The Fed Raises Interest Rates: Smart Money Moves to Do Now

The Federal Reserve raised interest rates by 0.75% this week as policymakers move more aggressively to tackle inflation, which is at a 40-year high and is hitting U.S. consumers .

But experts say the rate hike, which is the biggest increase since 1994, could also impact personal finances in a variety of ways.

Here are some smart money moves to make now that could put you in a better position as rates rise:

Lock in your mortgage interest rate

Whether you’re getting ready to buy a home or already have a mortgage, make sure your interest rate is fixed and not adjustable.

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“It really makes sense to be aware because it looks like interest rates are going to be higher than what we’ve been used to for the last decade or more,” says Robert Gilliland, Managing Director and Senior Advisor in heritage at Concenture. Wealth management.

A home for sale on Oak Street in Patchogue, New York, on May 17, 2022. (Steve Pfost/Newsday RM via Getty Images/Getty Images)

“Interest rates are going to be higher, so [people] are going to have to be aware that it might be a good idea to revisit refinancing a mortgage,” Gilliland told FOX Business, noting that ARMs could go up “a lot” and that in some cases it might be prudent to refinance from of an ARM even if the fixed rates are higher than what an individual is currently paying.

“Manage your payments, it might be a good idea to lock in rates,” he says. “So would your home equity lines of credit.”

Pay off credit card debt and take steps to reduce interest paid on balances

If you have credit card debt, which is currently on the rise amid skyrocketing inflation, make sure you have a plan in place to pay it off, as interest rates will continue to rise.

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“With a credit card that has a balance, you want to be really, really serious about paying them off, because those interest rates are going to keep going up,” Gilliland says.

credit card

Plastic credit card fan is in woman’s hand. Bank favorable offers for consumers concept (iStock/iStock)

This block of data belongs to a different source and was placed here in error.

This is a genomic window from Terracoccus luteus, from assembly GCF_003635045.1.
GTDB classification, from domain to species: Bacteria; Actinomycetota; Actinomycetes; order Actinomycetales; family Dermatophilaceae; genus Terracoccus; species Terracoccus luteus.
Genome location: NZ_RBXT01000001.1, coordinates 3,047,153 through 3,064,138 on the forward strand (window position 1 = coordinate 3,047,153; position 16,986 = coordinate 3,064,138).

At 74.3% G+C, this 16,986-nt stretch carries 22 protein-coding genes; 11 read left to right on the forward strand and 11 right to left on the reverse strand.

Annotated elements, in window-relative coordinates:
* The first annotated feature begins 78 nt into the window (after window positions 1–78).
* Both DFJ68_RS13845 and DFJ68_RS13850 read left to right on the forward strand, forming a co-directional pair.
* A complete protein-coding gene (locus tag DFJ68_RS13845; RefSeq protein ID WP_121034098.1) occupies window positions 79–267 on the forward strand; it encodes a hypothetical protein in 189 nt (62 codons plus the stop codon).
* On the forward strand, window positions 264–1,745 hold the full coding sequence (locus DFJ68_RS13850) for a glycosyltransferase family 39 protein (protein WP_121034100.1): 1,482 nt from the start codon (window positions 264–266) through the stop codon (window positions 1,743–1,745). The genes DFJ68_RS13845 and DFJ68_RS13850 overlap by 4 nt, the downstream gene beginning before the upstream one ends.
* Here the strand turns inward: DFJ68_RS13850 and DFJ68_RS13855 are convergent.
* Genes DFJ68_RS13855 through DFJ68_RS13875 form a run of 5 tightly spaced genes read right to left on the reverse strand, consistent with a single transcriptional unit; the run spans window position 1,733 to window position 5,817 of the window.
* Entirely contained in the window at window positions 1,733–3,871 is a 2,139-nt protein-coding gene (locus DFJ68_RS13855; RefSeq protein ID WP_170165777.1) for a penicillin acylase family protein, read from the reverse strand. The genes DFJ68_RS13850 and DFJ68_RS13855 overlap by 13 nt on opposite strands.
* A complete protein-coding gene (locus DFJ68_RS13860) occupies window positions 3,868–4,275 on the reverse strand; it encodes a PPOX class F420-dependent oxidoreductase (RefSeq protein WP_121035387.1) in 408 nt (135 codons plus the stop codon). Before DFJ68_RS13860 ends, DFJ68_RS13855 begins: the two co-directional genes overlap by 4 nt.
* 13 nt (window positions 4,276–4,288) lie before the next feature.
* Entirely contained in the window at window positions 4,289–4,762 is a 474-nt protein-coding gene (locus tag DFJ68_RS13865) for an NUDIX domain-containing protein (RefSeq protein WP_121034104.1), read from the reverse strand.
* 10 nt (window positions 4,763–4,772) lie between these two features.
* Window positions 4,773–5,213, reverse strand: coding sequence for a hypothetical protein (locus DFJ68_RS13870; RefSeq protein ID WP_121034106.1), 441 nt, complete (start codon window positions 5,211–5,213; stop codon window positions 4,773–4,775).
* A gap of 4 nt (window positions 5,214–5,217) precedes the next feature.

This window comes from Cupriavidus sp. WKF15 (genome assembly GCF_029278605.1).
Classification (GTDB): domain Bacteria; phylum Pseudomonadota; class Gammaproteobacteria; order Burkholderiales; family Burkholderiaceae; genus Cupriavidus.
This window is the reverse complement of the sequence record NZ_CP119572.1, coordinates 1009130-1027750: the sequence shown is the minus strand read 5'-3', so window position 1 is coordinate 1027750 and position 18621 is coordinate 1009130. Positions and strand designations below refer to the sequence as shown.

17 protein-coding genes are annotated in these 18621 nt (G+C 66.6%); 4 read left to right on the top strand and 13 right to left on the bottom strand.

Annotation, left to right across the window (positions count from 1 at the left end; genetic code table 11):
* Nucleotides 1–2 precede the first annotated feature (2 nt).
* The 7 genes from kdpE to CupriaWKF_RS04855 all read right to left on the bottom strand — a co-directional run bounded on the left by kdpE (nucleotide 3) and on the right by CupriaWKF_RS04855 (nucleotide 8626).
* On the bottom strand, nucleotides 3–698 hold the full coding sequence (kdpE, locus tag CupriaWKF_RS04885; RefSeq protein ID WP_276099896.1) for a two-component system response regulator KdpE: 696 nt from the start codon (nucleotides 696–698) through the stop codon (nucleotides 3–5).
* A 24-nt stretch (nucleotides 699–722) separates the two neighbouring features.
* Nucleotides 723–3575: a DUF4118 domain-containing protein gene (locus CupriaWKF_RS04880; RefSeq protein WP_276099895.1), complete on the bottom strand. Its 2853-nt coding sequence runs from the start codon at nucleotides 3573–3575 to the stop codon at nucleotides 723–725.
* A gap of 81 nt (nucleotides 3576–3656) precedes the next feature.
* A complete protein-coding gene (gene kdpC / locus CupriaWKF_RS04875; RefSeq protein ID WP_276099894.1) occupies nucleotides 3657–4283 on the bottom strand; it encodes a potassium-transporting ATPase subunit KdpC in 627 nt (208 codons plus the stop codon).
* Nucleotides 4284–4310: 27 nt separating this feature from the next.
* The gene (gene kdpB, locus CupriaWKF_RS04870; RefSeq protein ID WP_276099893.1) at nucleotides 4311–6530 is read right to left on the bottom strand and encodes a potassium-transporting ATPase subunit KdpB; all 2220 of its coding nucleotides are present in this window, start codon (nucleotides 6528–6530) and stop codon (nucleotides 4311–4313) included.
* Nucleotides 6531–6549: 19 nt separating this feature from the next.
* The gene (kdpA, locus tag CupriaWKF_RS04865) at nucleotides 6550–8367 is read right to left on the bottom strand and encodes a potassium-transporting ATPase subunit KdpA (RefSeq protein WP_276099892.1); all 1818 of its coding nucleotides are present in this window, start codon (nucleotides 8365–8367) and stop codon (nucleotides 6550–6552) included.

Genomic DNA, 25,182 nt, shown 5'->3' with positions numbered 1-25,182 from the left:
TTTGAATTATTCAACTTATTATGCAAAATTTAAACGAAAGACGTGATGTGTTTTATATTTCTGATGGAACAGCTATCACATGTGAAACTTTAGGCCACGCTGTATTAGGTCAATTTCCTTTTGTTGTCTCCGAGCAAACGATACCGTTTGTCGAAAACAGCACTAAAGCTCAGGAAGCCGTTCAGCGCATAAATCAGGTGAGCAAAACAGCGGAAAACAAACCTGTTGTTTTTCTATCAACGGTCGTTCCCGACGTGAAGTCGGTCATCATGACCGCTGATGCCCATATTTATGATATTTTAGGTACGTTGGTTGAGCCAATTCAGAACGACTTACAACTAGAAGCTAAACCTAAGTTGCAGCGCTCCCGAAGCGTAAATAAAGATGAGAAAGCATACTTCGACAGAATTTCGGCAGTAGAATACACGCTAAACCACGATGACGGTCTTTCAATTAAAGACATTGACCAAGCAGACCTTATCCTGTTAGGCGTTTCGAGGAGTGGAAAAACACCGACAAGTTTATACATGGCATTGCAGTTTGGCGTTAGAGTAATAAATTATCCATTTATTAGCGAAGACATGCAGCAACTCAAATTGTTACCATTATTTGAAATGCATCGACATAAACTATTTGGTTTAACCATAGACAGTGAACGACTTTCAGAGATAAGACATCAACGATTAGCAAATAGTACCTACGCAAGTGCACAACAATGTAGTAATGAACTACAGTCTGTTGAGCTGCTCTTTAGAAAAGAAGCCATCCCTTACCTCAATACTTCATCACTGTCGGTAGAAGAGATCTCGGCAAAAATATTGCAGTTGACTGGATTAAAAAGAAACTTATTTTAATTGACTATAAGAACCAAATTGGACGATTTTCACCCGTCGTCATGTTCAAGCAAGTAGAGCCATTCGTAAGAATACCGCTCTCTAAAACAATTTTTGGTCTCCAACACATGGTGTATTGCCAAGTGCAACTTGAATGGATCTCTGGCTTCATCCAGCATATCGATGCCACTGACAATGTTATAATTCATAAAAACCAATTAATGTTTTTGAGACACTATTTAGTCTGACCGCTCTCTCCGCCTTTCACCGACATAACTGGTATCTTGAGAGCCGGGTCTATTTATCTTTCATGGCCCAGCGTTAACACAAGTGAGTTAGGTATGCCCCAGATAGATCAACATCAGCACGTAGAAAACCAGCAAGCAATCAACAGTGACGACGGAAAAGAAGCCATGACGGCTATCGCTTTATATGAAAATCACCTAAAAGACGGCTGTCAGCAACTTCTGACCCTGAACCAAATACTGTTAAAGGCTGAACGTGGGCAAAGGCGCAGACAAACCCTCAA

In the meantime, try either renegotiating the annual percentage rate applied to your balances or transferring that debt to a card with lower or no interest. He suggests checking out a site like NerdWallet to find the best deals on transferred balances.

Shop for higher yielding savings accounts

Gilliland says one positive thing about rising interest rates is that “Americans now have plenty of cash” and “their idle money is going to start earning a little bit more than it used to.” .

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Bankrate chief financial analyst Greg McBride agrees, telling FOX Business’ “Cavuto: Coast to Coast” that the upside of higher interest rates is that savers will benefit, and recommends people shop around to find the best rates.

“Returns have been so low for so long,” McBride told host Neil Cavuto. “Things took a turn in the sense that for much of the last three years it was a situation where savings yields fell and then inflation took off. We are now in a situation where , over the next year or two, we expect interest rates to rise and hopefully, eventually, inflation to fall.”

Reassess investment allocations

Gilliland recommends people meet with their financial adviser to assess investment allocations and ensure they have considered stress tests which predict a higher inflationary environment – ​​especially those planning to retire soon or who have retired within the last ten years.

When it comes to the stock market, Gilliland predicts “we’re going to be on a roller coaster ride” until there’s more clarity on inflation, interest rates and geopolitical events.

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His advice, given the current market volatility, is to stay diversified and “don’t try to catch a falling knife.”

FOX Business’ Talia Kaplan contributed to this report.

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